A growing number of cattle breeders are using in vitro fertilisation (IVF) to maximise pregnancy rates.

This is the process of harvesting oocytes from donor cows, and creating embryos by fertilising the oocytes with semen in a petri dish.

The embryo is then implanted into a recipient (otherwise known as surrogate cow), or they can be frozen indefinitely. 

See also: Embryo transfer ‘a faster way to boost beef herd genetics’

Cumbria-based Paragon Veterinary Group has seen embryo production increase at least six-fold in the since its Activf-ET programme began in 2013 and they explained how the process works.

Read the step-by-step guide to using IVF and case study at Trueman Limousins in County Down below.

How the procedure works

The first stage is the key addition to conventional embryo transfer. Eggs are removed from the donor cow’s ovary before the ovary naturally releases the oocyte down the fallopian tube.

Using a process called trans-vaginal recovery, IVF works by first removing the dominant follicle in the ovary, allowing the rest to grow.

In a normal pregnancy, the dominant follicle inhibits the rest – otherwise a cow could end up developing dozens of calves in the womb, she adds. With IVF, all follicles are left for six days to develop uninhibited within the ovary in a process called dominant follicle regression (DFR). 

Ooctye development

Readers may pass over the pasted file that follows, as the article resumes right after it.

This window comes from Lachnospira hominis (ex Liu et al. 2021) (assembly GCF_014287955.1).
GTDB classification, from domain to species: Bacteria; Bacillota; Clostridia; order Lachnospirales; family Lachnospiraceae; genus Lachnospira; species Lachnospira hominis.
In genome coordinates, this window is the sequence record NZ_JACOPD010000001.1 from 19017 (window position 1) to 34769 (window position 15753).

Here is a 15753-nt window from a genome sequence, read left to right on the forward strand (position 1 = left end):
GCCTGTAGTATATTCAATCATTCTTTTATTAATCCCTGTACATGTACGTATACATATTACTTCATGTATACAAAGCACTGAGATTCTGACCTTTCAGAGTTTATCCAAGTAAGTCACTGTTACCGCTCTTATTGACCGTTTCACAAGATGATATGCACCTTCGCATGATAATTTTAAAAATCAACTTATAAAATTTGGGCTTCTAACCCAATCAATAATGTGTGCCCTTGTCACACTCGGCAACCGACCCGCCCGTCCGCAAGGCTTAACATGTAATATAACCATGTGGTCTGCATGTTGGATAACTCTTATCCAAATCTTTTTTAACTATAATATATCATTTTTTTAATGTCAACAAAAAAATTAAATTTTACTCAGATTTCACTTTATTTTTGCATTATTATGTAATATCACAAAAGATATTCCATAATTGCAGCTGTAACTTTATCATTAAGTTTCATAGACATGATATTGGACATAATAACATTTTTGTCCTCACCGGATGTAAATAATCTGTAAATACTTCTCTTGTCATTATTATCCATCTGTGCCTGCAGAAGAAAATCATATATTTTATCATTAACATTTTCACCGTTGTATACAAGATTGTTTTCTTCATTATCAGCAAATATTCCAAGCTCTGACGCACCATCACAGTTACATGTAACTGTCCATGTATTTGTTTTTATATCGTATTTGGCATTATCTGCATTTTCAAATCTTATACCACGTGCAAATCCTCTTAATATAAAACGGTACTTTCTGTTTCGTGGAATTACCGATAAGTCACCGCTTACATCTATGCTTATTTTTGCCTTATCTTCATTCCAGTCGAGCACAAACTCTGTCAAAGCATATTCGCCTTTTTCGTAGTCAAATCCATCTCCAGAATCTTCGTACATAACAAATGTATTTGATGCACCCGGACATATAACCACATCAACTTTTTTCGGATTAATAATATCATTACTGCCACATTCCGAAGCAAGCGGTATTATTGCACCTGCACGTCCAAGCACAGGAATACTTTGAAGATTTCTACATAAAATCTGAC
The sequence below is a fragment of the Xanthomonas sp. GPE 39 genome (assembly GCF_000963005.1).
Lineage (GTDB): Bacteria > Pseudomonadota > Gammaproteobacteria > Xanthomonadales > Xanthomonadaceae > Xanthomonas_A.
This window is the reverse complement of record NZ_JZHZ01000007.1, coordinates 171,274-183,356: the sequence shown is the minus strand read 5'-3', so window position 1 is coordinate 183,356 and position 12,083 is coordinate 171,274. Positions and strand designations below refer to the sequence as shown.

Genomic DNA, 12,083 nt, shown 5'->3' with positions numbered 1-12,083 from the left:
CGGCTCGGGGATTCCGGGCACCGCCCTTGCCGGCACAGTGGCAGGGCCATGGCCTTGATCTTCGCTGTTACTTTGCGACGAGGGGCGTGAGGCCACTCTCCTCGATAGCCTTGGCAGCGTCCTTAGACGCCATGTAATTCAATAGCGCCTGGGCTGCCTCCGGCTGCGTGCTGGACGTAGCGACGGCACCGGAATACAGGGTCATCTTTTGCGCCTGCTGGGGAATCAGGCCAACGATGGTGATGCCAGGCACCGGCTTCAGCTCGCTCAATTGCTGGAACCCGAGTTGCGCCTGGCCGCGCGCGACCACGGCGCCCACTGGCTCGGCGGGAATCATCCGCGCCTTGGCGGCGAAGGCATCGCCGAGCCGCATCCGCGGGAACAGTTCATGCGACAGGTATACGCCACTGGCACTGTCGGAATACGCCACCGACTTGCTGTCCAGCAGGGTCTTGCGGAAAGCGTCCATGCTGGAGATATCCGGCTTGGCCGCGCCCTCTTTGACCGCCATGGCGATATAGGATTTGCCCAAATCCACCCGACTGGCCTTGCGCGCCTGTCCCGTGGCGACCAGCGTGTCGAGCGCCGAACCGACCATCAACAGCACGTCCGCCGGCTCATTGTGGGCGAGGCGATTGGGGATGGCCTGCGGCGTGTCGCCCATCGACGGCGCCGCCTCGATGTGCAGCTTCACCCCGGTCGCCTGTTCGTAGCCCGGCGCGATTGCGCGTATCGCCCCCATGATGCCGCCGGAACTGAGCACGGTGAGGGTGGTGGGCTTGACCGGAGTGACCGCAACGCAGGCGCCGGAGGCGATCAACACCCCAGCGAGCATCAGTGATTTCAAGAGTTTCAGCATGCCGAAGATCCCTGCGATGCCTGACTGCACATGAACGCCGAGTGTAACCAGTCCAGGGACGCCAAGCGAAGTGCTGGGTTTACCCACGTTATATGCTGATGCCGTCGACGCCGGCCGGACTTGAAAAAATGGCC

1 Dominant follicle regression

The donor cow is given a local anaesthetic and cleaned with a mild disinfectant and saline solution. This can happen on the farm or at the Paragon facility.

Preparing cow for DFR

2 Ultrasound needle

An ultrasound-guided needle enters the ovary to remove the dominant follicle and stimulate super-ovulation.

Scanning equipment

3 Super-ovulation

a three-day course of follicle stimulating hormones (FSH) is administered to stimulate ovaries to produce more oocytes.

Oocyte collection

4 Ovum pick-up (OPU)

The donor cow is brought into the crush collection facility, where the temperature is at 27-32C. Oocytes are harvested via trans-vaginal recovery, averaging 10 eggs per collection, and the eggs are matured for 20 hours.

Oocyte collection

5 Insulated chambers

Eggs are placed into insulated chambers at 37C to mimic a cow’s body temperature.

Insulated chambers

Fertilisation

6 Fertilisation occurs with semen

Unfertilised eggs

7 Embryos

Resulting embryos are matured for a week in the laboratory, passing through eight different maturation liquids (medias) mimicking the changing pH and gas levels inside the uterus.

Semen straws

8 Embryos can be transferred directly or frozen indefinitely

Embryos

Recipient and donor management advice

General guidelines

Recipient cow or heifer

  • Avoid lush, wet grass – if grazing, buffer-feed if possible.
  • Indoor recipients achieve 5-10% better pregnancy rates that those managed at grass.
  • Bought-in stock should have six weeks to settle into new farm.
  • Recipients should be managed as a group and major changes (such as spring turn-out and autumn housing) should be avoided for six weeks pre- and-post transfer.
  • Good body condition score is essential – 2.5 minimum.
  • A long fibre-based diet of hay, big bale silage or straw should be fed.
  • Low-protein coarse mix as a supplement is preferable (although not barley).
  • Sugar beet pulp can deliver energy and fibre – and be used as a mineral carrier.
  • Routine treatments (worming, vaccination, foot trimming) should be avoided at this time.

Cows

  • Cows calve easier and so the process can be preferred in beef breeding or with low calving ease bulls.
  • Works best on fourth-calvers or younger.
  • Select cows with no reproductive or health issues.
  • Synchronise cow after peak yield as stress of lactation can reduce pregnancy rates.